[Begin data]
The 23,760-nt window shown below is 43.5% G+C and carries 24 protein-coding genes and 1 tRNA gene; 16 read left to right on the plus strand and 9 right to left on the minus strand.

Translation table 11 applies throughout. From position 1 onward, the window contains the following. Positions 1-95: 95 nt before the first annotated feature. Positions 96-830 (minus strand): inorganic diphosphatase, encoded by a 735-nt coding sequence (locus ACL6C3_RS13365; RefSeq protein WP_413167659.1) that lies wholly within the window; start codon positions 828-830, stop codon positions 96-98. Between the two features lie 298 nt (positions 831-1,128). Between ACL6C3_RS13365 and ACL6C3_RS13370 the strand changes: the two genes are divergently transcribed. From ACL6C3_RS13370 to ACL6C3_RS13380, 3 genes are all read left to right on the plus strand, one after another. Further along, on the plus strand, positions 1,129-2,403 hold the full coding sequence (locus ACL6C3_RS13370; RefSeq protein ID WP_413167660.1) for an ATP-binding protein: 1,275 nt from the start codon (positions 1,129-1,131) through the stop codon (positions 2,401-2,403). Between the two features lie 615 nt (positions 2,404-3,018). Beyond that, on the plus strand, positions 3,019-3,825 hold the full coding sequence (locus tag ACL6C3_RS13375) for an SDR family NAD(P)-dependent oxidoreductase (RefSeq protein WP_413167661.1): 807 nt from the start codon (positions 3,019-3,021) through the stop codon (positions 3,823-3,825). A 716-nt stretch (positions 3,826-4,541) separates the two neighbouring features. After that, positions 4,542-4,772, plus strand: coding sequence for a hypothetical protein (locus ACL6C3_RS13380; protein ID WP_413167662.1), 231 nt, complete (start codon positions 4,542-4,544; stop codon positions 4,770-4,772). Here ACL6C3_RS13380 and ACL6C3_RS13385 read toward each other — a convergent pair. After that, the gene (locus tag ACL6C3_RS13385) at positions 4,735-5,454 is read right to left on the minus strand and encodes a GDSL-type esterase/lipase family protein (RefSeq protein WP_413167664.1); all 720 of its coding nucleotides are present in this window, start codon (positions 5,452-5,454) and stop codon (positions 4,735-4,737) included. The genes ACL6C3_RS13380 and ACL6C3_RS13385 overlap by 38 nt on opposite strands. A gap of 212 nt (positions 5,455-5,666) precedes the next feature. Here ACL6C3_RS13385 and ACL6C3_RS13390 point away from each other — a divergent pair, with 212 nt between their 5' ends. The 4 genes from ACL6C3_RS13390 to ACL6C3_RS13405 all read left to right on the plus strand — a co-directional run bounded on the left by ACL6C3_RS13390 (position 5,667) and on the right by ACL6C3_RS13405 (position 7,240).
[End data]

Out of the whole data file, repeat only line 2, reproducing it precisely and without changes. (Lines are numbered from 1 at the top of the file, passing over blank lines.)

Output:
Translation table 11 applies throughout. From position 1 onward, the window contains the following. Positions 1-95: 95 nt before the first annotated feature. Positions 96-830 (minus strand): inorganic diphosphatase, encoded by a 735-nt coding sequence (locus ACL6C3_RS13365; RefSeq protein WP_413167659.1) that lies wholly within the window; start codon positions 828-830, stop codon positions 96-98. Between the two features lie 298 nt (positions 831-1,128). Between ACL6C3_RS13365 and ACL6C3_RS13370 the strand changes: the two genes are divergently transcribed. From ACL6C3_RS13370 to ACL6C3_RS13380, 3 genes are all read left to right on the plus strand, one after another. Further along, on the plus strand, positions 1,129-2,403 hold the full coding sequence (locus ACL6C3_RS13370; RefSeq protein ID WP_413167660.1) for an ATP-binding protein: 1,275 nt from the start codon (positions 1,129-1,131) through the stop codon (positions 2,401-2,403). Between the two features lie 615 nt (positions 2,404-3,018). Beyond that, on the plus strand, positions 3,019-3,825 hold the full coding sequence (locus tag ACL6C3_RS13375) for an SDR family NAD(P)-dependent oxidoreductase (RefSeq protein WP_413167661.1): 807 nt from the start codon (positions 3,019-3,021) through the stop codon (positions 3,823-3,825). A 716-nt stretch (positions 3,826-4,541) separates the two neighbouring features. After that, positions 4,542-4,772, plus strand: coding sequence for a hypothetical protein (locus ACL6C3_RS13380; protein ID WP_413167662.1), 231 nt, complete (start codon positions 4,542-4,544; stop codon positions 4,770-4,772). Here ACL6C3_RS13380 and ACL6C3_RS13385 read toward each other — a convergent pair. After that, the gene (locus tag ACL6C3_RS13385) at positions 4,735-5,454 is read right to left on the minus strand and encodes a GDSL-type esterase/lipase family protein (RefSeq protein WP_413167664.1); all 720 of its coding nucleotides are present in this window, start codon (positions 5,452-5,454) and stop codon (positions 4,735-4,737) included. The genes ACL6C3_RS13380 and ACL6C3_RS13385 overlap by 38 nt on opposite strands. A gap of 212 nt (positions 5,455-5,666) precedes the next feature. Here ACL6C3_RS13385 and ACL6C3_RS13390 point away from each other — a divergent pair, with 212 nt between their 5' ends. The 4 genes from ACL6C3_RS13390 to ACL6C3_RS13405 all read left to right on the plus strand — a co-directional run bounded on the left by ACL6C3_RS13390 (position 5,667) and on the right by ACL6C3_RS13405 (position 7,240).